Q: We have a 2021 Ford Mustang Mach E and have a question regarding remote charging stations. Many of the charging stations located in shopping center parking lots say, "Tesla cars only." I realize that most of these units were installed when only Teslas were on the road. Would charging our Mustang Mach E at the Tesla charging units cause any damage to our car?

A: Currently, (pun intended), only Tesla owners can use the Superchargers, which not only gives incentive for people to buy Tesla vehicles, but avoids backups of cars waiting to use them. However, in July Elon Musk reportedly said that the chargers will become available to all electric car owners. It is expected that the rollout will begin in Europe.

Steer clear of trouble

Q: I am getting ready to give up driving, I am faced with a dilemma. I am 93 and have a 1999 Toyota Sienna with low mileage, and it's rust-free. But it sits in my driveway with a power steering leak. I tried to stop the leak to no avail. It cannot be driven this way, so what is my best way to get it fixed or sold?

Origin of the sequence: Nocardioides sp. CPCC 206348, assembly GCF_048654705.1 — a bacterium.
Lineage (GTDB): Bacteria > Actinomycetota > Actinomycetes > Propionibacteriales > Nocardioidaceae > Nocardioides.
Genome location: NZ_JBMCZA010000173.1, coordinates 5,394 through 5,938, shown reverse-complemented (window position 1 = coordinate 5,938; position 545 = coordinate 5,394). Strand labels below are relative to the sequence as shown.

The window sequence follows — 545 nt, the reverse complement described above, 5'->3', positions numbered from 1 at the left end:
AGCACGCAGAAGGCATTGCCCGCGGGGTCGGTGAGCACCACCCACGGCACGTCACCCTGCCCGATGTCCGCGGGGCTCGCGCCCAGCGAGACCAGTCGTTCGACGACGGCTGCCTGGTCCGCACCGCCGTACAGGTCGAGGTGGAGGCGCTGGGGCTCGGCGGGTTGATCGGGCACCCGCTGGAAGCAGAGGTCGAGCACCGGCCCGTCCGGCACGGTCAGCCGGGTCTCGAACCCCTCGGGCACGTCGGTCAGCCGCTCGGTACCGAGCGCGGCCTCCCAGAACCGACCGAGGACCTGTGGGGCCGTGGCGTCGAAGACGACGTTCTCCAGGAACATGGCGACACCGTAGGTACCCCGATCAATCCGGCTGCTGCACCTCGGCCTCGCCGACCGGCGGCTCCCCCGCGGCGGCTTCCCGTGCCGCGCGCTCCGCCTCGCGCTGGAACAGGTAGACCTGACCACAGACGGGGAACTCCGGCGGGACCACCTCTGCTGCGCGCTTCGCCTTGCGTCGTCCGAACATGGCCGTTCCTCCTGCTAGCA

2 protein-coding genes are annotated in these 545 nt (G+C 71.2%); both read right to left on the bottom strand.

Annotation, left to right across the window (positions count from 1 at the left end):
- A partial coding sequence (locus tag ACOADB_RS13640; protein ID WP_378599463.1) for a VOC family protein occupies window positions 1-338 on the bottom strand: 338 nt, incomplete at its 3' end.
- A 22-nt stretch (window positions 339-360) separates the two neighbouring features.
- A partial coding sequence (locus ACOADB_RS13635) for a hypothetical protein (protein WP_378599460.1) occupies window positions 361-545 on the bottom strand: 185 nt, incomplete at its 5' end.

A: Most power steering leaks are not severe enough to prevent driving to a repair shop. Leaks from the rack-and-pinion steering unit are common and might cost around $500 to fix. But the leak could be as simple as a bad hose, which would cost much less. If repairs do not fit your budget, tell the potential buyer about the leak.

A little at a time

Q: I recently bought a 2018 Chevy Equinox equipped with "auto stop." I have a couple questions: Does it really save that much fuel? And does it add significant wear and tear to the starter?

A: In terms of all the gas your car uses during its life, the fuel savings aren't that great. But if a million cars save even a little, it makes a significant difference to the cleanliness of the air. So far, no significant wear to the starters has been reported.

Amber alert

Q: In 1978, I bought the first-year model of the Dodge Omni. The dealer pointed out the amber direction signals in the rear and said that soon all cars would have them. I had previously owned a 1970 Volvo, so I thought they were a great step forward for American cars. Why didn't the universal change to amber lights happen? Did they fall victim to the designers or accountants? Amber direction signals, appropriately placed, should be the law.

A: Amber rear signals are required in Europe, Australia, New Zealand, Asia, South Africa and most of South America, but not in the United States. I am not sure why, but I have a hunch that there hasn't been data to prove that amber lenses are safer. Anecdotal evidence does not cut it for making laws about safety issues.

Bob Weber is a writer, mechanic and ASE-certified Master Automobile Technician. His writing has appeared in automotive trade publications, Consumer Guide and Consumers Digest. Send automotive questions along with name and town to motormouth.tribune@gmail.com.